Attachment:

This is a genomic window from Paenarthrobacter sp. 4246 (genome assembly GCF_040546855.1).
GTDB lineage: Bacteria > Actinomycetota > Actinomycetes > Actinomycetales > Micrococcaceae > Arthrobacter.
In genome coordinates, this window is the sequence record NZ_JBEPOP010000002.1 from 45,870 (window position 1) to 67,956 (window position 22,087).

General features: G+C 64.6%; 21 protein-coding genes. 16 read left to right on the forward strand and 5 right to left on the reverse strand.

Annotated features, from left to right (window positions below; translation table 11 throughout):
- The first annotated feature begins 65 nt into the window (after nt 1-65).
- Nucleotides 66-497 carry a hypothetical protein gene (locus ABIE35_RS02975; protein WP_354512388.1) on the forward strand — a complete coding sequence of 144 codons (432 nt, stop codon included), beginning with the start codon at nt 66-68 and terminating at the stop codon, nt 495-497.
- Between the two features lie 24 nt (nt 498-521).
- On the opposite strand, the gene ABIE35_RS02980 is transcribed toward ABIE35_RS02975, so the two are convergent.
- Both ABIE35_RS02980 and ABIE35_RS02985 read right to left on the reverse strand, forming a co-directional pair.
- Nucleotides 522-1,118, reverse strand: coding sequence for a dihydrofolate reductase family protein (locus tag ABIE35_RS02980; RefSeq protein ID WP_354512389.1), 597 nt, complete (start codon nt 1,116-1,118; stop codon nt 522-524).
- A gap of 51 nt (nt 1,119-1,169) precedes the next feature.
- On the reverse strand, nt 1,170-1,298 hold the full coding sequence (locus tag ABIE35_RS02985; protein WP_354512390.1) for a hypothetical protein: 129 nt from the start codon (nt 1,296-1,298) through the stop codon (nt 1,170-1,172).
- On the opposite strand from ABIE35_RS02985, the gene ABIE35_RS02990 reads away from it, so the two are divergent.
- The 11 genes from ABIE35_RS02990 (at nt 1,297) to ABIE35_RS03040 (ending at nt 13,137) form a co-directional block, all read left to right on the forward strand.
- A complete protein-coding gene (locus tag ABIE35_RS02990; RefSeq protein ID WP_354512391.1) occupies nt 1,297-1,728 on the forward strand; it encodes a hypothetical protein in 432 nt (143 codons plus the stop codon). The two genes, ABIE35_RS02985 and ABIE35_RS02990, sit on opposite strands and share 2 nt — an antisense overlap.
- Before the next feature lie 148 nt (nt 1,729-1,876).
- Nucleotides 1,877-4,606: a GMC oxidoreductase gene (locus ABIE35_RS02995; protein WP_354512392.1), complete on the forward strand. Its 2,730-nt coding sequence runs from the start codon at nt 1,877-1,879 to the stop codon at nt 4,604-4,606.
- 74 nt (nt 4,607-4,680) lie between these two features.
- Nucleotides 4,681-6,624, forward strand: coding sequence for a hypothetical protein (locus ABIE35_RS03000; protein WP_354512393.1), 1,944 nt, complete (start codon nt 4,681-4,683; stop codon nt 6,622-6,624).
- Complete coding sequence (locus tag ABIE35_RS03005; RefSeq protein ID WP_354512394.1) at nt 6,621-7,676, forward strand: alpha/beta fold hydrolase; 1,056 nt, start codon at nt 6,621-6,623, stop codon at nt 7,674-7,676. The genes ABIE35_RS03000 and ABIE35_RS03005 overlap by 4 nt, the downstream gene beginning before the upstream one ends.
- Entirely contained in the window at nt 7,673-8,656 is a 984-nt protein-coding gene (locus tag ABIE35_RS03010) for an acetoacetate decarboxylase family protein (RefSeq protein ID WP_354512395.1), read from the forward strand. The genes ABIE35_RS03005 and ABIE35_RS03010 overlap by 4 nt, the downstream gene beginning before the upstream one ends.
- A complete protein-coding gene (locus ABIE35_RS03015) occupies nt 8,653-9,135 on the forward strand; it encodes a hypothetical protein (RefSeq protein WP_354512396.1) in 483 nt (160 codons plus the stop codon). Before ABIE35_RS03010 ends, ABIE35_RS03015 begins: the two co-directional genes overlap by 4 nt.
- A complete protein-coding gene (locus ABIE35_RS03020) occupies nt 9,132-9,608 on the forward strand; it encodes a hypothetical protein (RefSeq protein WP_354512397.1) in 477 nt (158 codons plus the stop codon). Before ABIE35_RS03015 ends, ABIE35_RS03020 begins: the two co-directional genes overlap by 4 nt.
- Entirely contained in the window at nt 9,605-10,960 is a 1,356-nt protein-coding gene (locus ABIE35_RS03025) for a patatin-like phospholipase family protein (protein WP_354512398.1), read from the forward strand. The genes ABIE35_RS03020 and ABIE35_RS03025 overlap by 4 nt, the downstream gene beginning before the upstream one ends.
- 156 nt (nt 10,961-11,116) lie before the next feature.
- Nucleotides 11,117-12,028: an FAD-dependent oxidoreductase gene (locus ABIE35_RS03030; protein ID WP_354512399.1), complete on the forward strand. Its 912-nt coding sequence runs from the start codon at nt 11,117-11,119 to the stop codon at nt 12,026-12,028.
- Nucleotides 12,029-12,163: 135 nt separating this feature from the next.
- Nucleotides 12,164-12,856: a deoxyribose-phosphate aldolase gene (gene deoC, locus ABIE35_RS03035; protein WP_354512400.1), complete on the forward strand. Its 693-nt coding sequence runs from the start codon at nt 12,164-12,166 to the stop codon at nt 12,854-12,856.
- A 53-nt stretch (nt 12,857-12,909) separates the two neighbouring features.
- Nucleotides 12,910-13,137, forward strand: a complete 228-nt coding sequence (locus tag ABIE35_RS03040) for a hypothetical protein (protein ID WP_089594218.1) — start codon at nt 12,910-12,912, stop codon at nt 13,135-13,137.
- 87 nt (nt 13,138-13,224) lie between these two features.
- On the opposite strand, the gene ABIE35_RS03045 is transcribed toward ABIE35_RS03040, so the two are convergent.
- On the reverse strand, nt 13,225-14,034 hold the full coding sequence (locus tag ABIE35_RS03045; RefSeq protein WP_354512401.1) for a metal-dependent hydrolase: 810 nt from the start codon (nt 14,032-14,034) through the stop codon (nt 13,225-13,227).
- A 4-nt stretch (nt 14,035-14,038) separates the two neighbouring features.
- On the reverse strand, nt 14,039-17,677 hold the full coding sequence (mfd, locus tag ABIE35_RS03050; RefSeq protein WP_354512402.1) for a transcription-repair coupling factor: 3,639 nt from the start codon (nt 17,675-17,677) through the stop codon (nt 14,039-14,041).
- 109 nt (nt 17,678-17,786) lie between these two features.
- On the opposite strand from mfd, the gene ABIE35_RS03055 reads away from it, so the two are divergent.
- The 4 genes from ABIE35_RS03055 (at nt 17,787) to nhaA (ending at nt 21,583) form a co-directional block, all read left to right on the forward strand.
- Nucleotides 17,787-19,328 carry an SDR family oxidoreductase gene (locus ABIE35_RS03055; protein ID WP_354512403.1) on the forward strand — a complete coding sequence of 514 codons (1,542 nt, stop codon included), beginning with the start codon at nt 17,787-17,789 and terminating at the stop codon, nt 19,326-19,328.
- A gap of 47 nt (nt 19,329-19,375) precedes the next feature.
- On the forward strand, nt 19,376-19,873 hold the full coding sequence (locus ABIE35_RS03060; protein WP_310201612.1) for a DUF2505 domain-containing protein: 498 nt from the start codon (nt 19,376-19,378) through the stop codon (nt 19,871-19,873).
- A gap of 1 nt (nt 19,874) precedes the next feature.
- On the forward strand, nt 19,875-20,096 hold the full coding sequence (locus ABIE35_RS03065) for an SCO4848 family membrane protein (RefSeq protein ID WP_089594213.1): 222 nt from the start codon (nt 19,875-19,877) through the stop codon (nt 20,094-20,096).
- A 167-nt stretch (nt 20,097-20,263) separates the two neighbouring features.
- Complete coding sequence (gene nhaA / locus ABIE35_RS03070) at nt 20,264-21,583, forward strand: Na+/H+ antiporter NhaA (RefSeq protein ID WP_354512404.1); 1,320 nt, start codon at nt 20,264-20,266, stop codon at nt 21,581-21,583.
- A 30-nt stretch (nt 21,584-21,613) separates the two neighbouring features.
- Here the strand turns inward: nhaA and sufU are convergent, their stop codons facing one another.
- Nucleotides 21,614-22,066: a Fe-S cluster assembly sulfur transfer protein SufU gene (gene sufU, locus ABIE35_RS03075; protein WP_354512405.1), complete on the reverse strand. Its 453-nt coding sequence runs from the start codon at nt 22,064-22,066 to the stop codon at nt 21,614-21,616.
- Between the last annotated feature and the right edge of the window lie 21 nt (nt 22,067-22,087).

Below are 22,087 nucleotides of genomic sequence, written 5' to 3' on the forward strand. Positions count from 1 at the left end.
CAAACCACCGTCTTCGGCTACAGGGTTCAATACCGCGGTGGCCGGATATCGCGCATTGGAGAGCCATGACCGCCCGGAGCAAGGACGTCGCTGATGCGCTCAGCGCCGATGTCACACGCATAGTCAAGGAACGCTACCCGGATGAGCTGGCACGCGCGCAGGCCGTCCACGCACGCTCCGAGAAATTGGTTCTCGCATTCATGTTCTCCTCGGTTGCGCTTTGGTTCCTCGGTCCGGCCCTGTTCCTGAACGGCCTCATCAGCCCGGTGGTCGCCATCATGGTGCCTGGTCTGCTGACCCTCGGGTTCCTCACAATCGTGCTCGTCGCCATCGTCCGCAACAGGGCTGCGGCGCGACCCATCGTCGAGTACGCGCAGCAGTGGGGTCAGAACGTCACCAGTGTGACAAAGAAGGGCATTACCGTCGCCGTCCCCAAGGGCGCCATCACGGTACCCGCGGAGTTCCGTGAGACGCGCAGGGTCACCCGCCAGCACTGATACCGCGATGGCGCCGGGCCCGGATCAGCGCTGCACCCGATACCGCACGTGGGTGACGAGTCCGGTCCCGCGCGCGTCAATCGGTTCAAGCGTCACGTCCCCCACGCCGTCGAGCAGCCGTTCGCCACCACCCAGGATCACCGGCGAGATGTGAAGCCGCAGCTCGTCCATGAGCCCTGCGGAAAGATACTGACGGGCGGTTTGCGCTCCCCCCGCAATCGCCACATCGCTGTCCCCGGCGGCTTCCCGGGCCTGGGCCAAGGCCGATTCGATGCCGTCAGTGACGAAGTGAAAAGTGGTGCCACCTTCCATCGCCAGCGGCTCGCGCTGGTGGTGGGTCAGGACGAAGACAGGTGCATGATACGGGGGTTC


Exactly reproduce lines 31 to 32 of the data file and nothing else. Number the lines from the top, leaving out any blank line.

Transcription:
- Nucleotides 12,910-13,137, forward strand: a complete 228-nt coding sequence (locus tag ABIE35_RS03040) for a hypothetical protein (protein ID WP_089594218.1) — start codon at nt 12,910-12,912, stop codon at nt 13,135-13,137.
- 87 nt (nt 13,138-13,224) lie between these two features.